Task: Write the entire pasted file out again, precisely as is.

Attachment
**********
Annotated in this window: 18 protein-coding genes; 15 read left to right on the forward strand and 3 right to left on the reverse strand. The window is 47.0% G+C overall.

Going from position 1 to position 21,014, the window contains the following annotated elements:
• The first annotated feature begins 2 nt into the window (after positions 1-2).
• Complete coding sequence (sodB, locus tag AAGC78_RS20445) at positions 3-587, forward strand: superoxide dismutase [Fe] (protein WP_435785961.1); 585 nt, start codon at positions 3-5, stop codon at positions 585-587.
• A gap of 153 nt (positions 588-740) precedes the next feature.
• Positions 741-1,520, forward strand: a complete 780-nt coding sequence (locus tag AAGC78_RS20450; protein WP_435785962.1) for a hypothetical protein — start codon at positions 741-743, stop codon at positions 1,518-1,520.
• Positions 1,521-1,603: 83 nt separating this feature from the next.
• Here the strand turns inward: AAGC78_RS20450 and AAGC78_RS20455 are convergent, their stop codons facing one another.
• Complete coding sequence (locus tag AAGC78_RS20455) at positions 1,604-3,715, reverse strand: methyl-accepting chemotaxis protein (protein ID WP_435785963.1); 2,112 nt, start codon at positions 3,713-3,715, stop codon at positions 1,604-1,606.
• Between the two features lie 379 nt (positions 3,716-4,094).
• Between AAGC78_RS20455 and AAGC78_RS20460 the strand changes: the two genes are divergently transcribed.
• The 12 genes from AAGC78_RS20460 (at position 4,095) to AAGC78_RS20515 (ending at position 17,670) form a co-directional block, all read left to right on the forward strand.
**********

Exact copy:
Annotated in this window: 18 protein-coding genes; 15 read left to right on the forward strand and 3 right to left on the reverse strand. The window is 47.0% G+C overall.

Going from position 1 to position 21,014, the window contains the following annotated elements:
• The first annotated feature begins 2 nt into the window (after positions 1-2).
• Complete coding sequence (sodB, locus tag AAGC78_RS20445) at positions 3-587, forward strand: superoxide dismutase [Fe] (protein WP_435785961.1); 585 nt, start codon at positions 3-5, stop codon at positions 585-587.
• A gap of 153 nt (positions 588-740) precedes the next feature.
• Positions 741-1,520, forward strand: a complete 780-nt coding sequence (locus tag AAGC78_RS20450; protein WP_435785962.1) for a hypothetical protein — start codon at positions 741-743, stop codon at positions 1,518-1,520.
• Positions 1,521-1,603: 83 nt separating this feature from the next.
• Here the strand turns inward: AAGC78_RS20450 and AAGC78_RS20455 are convergent, their stop codons facing one another.
• Complete coding sequence (locus tag AAGC78_RS20455) at positions 1,604-3,715, reverse strand: methyl-accepting chemotaxis protein (protein ID WP_435785963.1); 2,112 nt, start codon at positions 3,713-3,715, stop codon at positions 1,604-1,606.
• Between the two features lie 379 nt (positions 3,716-4,094).
• Between AAGC78_RS20455 and AAGC78_RS20460 the strand changes: the two genes are divergently transcribed.
• The 12 genes from AAGC78_RS20460 (at position 4,095) to AAGC78_RS20515 (ending at position 17,670) form a co-directional block, all read left to right on the forward strand.